Part 4: Palmore v. Sidoti (466 U.S. 429 (U.S. Apr. 25, 1984))
In custody battles between straight/LGBTQIA+ couples, one of the most common arguments that is brought up against the LGBTQIA+ parent is the concern that the child will face social stigma or bullying because the child resides with a gay parent. At first glance, this may seem like a legitimate fear, especially to parents or judges who themselves grew up in less tolerant areas or who were bullied as children. Fortunately for LGBTQIA+ families, social stigma is lessening every day, and studies have found that children with LGBTQIA+ parents don’t tend to get bullied any more than other children.
Personal Biases Can Impact Decisions
Despite the evidence, however, many judges still have personal biases and take the social stigma argument at face value. Family law attorneys in many states, including Washington, Alaska, California, and Massachusetts, are countering this argument using a Supreme Court case from 1984.
In Palmore v. Sidoti, divorced parents were in front of the court over custody of their child. The mother, a white woman, had custody of the child and then had remarried to a Black man. The child’s father, also white, sued for custody. The trial court gave the father custody of the child. The court decided that both parents were fit parents but that growing up in an interracial household would have a damaging impact on the child because of the stigma people felt against interracial marriages and the bullying the child would likely face. The court didn’t state any reasons for depriving the mother of her right to parent her child other than the race of her husband.
Supreme Court Ruling
The Supreme Court reversed this and held that a judge can’t use the racial prejudices of others as a reason to remove a child from a fit parent. To do so deprived people of their right to equal protection by treating a married interracial couple differently than other couples based solely on their race. The Court said that “private biases may be outside the reach of the law, but the law cannot, directly or indirectly, give them effect.”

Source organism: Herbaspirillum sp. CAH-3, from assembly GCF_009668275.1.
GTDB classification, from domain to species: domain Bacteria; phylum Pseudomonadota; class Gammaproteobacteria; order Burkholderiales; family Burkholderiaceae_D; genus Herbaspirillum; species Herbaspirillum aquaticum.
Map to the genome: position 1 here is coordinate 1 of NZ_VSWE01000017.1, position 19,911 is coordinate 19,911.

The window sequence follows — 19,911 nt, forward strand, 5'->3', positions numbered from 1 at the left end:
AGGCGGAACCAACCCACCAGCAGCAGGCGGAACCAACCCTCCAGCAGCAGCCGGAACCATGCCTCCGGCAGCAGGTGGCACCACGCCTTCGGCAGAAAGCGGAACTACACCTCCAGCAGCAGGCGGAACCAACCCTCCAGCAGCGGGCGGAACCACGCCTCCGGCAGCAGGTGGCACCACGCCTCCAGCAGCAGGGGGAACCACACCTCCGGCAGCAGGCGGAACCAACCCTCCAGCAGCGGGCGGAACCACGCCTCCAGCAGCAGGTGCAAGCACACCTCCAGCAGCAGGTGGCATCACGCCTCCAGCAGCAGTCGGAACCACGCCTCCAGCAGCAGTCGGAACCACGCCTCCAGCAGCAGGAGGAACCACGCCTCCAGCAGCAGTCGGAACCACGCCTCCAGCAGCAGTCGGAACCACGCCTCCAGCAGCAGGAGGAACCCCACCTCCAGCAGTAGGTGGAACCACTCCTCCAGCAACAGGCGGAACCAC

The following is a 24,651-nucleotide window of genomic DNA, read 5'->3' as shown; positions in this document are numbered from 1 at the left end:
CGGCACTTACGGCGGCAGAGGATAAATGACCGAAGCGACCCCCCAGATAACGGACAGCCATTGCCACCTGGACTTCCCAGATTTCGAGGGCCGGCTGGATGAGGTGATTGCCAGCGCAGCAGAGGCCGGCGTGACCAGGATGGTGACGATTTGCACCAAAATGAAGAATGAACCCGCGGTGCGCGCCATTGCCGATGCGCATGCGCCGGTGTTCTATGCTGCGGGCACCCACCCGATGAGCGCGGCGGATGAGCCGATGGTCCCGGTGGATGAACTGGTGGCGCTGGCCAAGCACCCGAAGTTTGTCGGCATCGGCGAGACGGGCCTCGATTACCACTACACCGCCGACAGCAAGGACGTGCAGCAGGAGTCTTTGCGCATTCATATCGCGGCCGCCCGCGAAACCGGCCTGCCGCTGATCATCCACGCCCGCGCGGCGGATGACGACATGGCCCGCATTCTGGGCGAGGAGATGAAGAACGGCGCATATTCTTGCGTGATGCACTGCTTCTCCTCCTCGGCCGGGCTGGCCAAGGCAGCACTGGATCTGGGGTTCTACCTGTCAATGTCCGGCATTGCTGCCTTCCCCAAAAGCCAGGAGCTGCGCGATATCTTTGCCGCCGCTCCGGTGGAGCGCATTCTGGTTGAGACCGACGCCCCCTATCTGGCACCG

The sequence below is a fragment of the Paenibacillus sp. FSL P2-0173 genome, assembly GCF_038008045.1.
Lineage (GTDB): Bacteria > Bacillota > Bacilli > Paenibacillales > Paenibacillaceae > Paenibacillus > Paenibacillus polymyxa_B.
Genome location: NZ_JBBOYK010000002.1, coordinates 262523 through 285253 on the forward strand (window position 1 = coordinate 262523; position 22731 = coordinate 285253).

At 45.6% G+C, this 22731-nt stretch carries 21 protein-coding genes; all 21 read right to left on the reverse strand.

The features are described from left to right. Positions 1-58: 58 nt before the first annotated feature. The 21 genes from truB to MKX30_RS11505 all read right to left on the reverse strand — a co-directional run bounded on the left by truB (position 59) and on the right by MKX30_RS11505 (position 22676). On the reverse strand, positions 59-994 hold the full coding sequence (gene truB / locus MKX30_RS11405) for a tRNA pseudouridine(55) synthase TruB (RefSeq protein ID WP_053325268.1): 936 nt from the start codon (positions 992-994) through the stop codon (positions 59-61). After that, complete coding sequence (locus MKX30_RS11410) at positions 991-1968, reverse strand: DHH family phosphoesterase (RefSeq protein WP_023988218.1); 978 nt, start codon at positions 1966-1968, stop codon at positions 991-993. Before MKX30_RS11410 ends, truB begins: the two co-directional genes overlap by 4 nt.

While Palmore v. Sidoti is technically about interracial marriage and custody cases, the principle is not so different from gay marriages and custody. The stigma that the children of LGBTQIA+ parents face in the community is solely based on the private biases of individuals, something that Palmore v. Sidoti specifically prohibits as a basis for custody decisions.
Discrimination based on gender, like discrimination based on race, is something that the 14th Amendment prohibits unless there is an important government interest that requires different treatment. So private discrimination based on the gender of a parent’s spouse should not be upheld by the courts any more than discrimination based on race should. While there is still a troubling amount of prejudice based on both race and sexual orientation, the courts should not and, according to Palmore, cannot allow that discrimination to take place inside a courtroom.
Palmore v. Sidoti is one of the best arguments against denying an LGBTQIA+ parent custody based on the stigma that the child might face because of the parent’s sexual orientation or gender identity. In the meantime, we can and should all work toward creating a society where stigma against children being raised by LGBTQIA+ parents no longer exists.